The European alternative is the Nabucco pipeline [3]. The aim is to transport gas from as far as Azerbaijan, through Georgia, Turkey, Bulgaria, Romania, Hungary and finally Austria, leaving Russia aside. A development that irritates Russia. Although Nabucco is still a project and far from realized, it seems to bear a significant weight on the geopolitical scale. As Georgia would be an important transit country, a political instable Georgia is appealing to Russia. Could it have been one of the underlying incentives for war in August 2008? As the pipeline is planned to run through Bulgaria and Romania, the EU had important reasons to allow these to join, although objectively they weren’t ready yet. The economic and political situation in both countries is dubious at the least.

Finally, to accomplish a viable and effective internal market, it is also important to establish a common foreign energy policy. A foreign policy solely focussed on energy won’t work however, but could set a spill-over effect in motion to develop a genuine European foreign policy. This is already happening in the realm of global warming. The EU needs to develop an ‘ecological diplomacy’ to spread its message and put pressure on other states to accomplish the proposed measures. Therefore the European Council launched the ‘Green Diplomacy Network’ in 2003. The climate conference in Copenhagen in December 2009 will be a litmus test for the EU to put its policy into practice.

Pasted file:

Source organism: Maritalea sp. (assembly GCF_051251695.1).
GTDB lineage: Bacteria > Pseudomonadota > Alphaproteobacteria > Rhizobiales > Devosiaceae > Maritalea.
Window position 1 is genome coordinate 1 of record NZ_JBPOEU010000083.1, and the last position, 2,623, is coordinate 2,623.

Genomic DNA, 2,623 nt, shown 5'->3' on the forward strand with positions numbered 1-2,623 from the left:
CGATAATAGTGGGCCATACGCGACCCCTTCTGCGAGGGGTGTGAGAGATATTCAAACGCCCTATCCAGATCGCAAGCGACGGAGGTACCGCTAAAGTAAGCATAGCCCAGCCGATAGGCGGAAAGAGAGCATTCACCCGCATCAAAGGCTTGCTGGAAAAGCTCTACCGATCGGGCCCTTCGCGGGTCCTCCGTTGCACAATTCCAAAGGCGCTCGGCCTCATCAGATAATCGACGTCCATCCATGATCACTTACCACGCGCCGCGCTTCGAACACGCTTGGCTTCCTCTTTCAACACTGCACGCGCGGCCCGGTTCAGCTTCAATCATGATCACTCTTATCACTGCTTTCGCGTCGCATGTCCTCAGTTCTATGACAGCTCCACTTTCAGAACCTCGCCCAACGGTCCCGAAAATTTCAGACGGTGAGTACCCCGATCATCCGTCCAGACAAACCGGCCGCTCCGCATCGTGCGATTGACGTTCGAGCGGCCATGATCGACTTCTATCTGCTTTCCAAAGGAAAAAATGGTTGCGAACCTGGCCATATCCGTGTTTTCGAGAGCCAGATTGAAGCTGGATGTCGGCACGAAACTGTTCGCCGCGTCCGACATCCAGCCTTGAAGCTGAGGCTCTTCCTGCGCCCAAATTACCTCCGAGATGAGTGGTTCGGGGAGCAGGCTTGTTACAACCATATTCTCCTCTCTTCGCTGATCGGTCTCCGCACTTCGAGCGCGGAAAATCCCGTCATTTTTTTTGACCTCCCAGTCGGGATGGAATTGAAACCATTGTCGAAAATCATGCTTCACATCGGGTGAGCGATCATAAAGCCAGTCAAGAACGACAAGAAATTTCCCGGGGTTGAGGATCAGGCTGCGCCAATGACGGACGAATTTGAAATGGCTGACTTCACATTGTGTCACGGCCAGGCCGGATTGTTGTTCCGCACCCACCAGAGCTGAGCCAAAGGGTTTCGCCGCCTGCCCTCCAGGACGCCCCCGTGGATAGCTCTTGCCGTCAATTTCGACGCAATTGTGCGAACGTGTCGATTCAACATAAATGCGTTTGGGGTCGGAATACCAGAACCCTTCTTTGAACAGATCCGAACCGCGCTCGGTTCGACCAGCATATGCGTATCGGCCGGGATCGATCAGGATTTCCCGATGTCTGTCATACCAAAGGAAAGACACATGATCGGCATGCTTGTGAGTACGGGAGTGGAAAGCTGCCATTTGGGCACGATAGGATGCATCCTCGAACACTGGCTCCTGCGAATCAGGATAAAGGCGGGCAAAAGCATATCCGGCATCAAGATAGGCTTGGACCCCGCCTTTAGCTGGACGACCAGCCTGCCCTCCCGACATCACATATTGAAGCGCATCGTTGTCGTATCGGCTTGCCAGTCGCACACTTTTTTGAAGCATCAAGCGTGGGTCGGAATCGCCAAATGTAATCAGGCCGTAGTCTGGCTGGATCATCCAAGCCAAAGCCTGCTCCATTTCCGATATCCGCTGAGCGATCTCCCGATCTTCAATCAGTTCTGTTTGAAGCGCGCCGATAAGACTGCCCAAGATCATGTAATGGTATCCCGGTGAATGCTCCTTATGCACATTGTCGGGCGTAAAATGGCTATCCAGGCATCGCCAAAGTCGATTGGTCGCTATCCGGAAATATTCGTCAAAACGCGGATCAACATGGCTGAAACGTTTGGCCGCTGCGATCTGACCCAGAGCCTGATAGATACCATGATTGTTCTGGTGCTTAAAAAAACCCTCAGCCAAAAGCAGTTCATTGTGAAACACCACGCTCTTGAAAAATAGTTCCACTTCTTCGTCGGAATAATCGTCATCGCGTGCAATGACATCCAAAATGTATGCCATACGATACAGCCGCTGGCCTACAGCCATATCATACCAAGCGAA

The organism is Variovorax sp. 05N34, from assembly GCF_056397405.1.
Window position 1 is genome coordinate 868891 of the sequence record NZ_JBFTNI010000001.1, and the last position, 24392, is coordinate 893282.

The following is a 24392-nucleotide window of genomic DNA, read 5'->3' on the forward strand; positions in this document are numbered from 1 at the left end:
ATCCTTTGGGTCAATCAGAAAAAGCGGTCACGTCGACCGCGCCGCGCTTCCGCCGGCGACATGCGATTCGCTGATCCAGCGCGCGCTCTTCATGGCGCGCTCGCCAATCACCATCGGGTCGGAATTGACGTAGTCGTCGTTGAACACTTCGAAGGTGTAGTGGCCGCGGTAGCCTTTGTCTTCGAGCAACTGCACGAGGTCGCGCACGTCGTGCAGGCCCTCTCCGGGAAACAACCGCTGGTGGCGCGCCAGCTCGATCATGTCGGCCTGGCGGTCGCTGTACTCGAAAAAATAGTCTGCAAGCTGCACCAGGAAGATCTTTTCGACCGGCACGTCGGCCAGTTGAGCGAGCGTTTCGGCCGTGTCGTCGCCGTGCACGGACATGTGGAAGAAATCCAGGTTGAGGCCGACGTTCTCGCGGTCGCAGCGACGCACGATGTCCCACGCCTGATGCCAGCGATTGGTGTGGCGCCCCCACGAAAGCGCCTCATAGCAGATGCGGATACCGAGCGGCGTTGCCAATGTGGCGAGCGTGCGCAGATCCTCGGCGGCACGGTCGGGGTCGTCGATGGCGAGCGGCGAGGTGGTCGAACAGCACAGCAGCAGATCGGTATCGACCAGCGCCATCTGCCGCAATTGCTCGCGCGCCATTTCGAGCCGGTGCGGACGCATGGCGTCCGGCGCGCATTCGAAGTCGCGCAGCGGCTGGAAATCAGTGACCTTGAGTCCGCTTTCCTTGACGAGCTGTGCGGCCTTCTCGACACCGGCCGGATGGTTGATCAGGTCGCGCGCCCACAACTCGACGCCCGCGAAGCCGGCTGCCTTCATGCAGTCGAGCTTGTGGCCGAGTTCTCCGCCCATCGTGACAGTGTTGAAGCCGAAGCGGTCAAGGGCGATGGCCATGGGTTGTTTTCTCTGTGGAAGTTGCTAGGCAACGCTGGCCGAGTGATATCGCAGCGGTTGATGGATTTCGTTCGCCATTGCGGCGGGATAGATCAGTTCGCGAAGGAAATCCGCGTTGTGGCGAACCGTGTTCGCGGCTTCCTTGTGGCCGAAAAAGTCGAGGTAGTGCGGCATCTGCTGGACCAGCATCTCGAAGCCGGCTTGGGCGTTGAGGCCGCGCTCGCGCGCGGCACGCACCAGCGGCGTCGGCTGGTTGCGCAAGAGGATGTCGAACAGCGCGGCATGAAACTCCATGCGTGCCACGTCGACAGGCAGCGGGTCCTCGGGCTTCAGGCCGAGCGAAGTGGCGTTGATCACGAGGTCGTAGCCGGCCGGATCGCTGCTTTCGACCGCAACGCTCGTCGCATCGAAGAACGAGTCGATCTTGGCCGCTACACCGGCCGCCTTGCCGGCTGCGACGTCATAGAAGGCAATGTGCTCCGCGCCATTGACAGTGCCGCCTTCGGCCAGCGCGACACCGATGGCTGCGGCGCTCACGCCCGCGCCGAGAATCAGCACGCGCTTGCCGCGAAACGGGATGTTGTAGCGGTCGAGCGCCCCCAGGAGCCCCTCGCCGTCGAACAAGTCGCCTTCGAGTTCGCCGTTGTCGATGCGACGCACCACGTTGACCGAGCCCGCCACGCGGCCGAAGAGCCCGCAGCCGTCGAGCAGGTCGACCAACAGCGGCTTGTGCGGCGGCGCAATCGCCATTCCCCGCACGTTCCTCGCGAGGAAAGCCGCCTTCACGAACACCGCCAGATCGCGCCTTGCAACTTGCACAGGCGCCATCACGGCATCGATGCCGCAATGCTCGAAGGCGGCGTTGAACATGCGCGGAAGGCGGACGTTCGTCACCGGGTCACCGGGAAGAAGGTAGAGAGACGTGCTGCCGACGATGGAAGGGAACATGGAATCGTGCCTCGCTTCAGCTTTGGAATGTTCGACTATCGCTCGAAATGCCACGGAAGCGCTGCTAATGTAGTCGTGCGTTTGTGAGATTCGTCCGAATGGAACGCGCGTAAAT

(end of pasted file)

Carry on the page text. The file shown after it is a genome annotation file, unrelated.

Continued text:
It’s clear now that a common energy market can’t tackle the issue alone. The crisis demonstrated that a lack of alternatives, be it in transport routes, suppliers or energy resources, can exacerbate a supply crisis. That’s why the creation of a common energy market must be dealt with comprehensively including other policy realms. This could trigger a revival in the integration process of the EU. It may be equally clear that the EU doesn’t have to strive for complete import independence. On the contrary, this wouldn’t be feasible nor desirable. In an interdependent world both suppliers and purchasers have a common advantage to maintain good relations. Finally special attention must be reserved for technical disruptions and ‘end of supply’ scenario’s, which will be far more disruptive and critical for the durable survival of our society model. Thus, putting a common European Energy Policy (EEP) in the pipeline is a precondition to deal with all the challenges ahead.

Image: light bulb with EU stars, source: google images


[1EU Climate and Energy Package. Citizens’ summary.

[2Nord Stream: Gazprom, BASF/Wintershall Holding AG, E.ON Ruhrgas AG and N.V. Nederlandse Gasunie; South Stream: Gazprom, Eni (Italy), Bulgarian Energy Holding EAD (Bulgaria), Srbijagas (Serbia), MOL PIc (Hungary), DESFA (Greece), OMV Gas & Power GmbH (Austria).; Nabucco: Botas AS (Turkey), Bulgarian Energy Holding EAD (Bulgaria), MOL PIc (Hungary), OMV Gas & Power GmbH (Austria), RWE AG (Germany), Transgaz S.A. (Romania).